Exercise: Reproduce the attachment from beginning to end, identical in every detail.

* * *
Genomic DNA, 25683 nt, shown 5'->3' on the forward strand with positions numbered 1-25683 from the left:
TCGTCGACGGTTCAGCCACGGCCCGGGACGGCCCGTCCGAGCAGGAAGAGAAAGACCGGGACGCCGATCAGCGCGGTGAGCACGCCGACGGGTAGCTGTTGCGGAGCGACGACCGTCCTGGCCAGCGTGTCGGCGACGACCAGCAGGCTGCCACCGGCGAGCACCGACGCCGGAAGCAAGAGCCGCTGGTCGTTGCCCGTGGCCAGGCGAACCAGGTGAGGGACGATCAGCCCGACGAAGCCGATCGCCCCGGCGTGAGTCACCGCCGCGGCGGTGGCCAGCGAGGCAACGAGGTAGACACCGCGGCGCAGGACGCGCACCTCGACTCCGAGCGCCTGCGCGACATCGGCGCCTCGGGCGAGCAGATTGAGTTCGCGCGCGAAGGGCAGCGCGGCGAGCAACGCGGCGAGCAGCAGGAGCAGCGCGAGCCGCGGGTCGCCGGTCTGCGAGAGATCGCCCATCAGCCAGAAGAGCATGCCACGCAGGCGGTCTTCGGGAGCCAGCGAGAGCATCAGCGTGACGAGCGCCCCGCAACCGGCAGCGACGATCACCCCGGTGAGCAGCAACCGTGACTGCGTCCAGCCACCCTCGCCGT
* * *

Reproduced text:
Genomic DNA, 25683 nt, shown 5'->3' on the forward strand with positions numbered 1-25683 from the left:
TCGTCGACGGTTCAGCCACGGCCCGGGACGGCCCGTCCGAGCAGGAAGAGAAAGACCGGGACGCCGATCAGCGCGGTGAGCACGCCGACGGGTAGCTGTTGCGGAGCGACGACCGTCCTGGCCAGCGTGTCGGCGACGACCAGCAGGCTGCCACCGGCGAGCACCGACGCCGGAAGCAAGAGCCGCTGGTCGTTGCCCGTGGCCAGGCGAACCAGGTGAGGGACGATCAGCCCGACGAAGCCGATCGCCCCGGCGTGAGTCACCGCCGCGGCGGTGGCCAGCGAGGCAACGAGGTAGACACCGCGGCGCAGGACGCGCACCTCGACTCCGAGCGCCTGCGCGACATCGGCGCCTCGGGCGAGCAGATTGAGTTCGCGCGCGAAGGGCAGCGCGGCGAGCAACGCGGCGAGCAGCAGGAGCAGCGCGAGCCGCGGGTCGCCGGTCTGCGAGAGATCGCCCATCAGCCAGAAGAGCATGCCACGCAGGCGGTCTTCGGGAGCCAGCGAGAGCATCAGCGTGACGAGCGCCCCGCAACCGGCAGCGACGATCACCCCGGTGAGCAGCAACCGTGACTGCGTCCAGCCACCCTCGCCGT